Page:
// Child agents and associated objects
  clkndata_config    m_clkndata_config;
  clkndata_agent     m_clkndata_agent;
  clkndata_coverage  m_clkndata_coverage;
  
  serial_config      m_serial_config;
  serial_agent       m_serial_agent;
  serial_coverage    m_serial_coverage;
  ...  
endclass

Setting agent_has_env to yes in the corresponding template file will move the clkndata agent into its own env:

Filename clkndata.tpl
...
agent_has_env = yes
...
Filename top_env.sv
class top_env extends uvm_env:
  ...
  // Child environments and associated objects
  clkndata_env     m_clkndata_env;
  bus1_env         m_bus1_env;
  bus2_env         m_bus2_env;

  clkndata_config  m_clkndata_config;
  bus1_env_config  m_bus1_env_config;
  bus2_env_config  m_bus2_env_config;
  
  // Child agents and associated objects
  serial_config    m_serial_config;
  serial_agent     m_serial_agent;
  serial_coverage  m_serial_coverage;
  ...  
endclass

If we now do the same for the one remaining agent (serial) then every agent will be put into its own env:

Filename serial.tpl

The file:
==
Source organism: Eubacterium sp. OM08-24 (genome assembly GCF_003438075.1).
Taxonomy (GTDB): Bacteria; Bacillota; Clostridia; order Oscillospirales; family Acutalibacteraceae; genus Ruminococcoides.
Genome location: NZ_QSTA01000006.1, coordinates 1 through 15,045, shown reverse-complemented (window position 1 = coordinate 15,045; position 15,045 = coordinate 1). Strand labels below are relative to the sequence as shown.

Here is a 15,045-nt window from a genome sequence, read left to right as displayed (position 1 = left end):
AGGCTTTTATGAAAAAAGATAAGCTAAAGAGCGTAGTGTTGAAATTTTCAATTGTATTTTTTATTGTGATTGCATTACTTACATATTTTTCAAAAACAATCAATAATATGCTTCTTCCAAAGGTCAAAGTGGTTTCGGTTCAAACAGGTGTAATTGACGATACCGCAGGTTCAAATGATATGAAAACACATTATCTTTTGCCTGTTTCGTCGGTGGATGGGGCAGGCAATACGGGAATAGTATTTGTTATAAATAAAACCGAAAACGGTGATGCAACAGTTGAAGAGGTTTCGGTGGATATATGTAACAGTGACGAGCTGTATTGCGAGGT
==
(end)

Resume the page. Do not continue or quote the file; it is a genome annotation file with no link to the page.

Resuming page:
...
agent_has_env = yes
...
Filename top_env.sv
class top_env extends uvm_env:
  ...
  // Child environments and associated objects
  clkndata_env     m_clkndata_env;
  bus1_env         m_bus1_env;
  bus2_env         m_bus2_env;
  serial_env       m_serial_env;

  clkndata_config  m_clkndata_config;
  bus1_env_config  m_bus1_env_config;
  bus2_env_config  m_bus2_env_config;
  serial_config    m_serial_config;
  ...  
endclass

Note that in each case the top-level env creates a separate configuration object for each child env or agent. We saw earlier in this tutorial that the top-level env copies configuration parameters from its own configuration object to the configuration objects belonging to the individual agents.

additional_agent

If an agent has its own environment, the parameter additional_agent can be used to specify an additional agent to be instantiated in that environment, as opposed to being instantiated in its own environment or being instantiated at the top-level. An environment can instantiate any number of additional agents, each specified using its own additional_agent line in the template file. Note that an environment that instantiates a register model cannot contain additional agents.

For example, assuming that serial does not have its own env, it can be instantiated in the env of the clkndata agent:

Filename clkndata.tpl
...
agent_has_env = yes
additional_agent = serial
...
Filename clkndata_env.sv
class clkndata_env extends uvm_env:
  ...
  clkndata_config    m_clkndata_config;
  clkndata_agent     m_clkndata_agent;
  clkndata_coverage  m_clkndata_coverage;
  
  serial_config      m_serial_config;
  serial_agent       m_serial_agent;
  serial_coverage    m_serial_coverage;
  ...  
endclass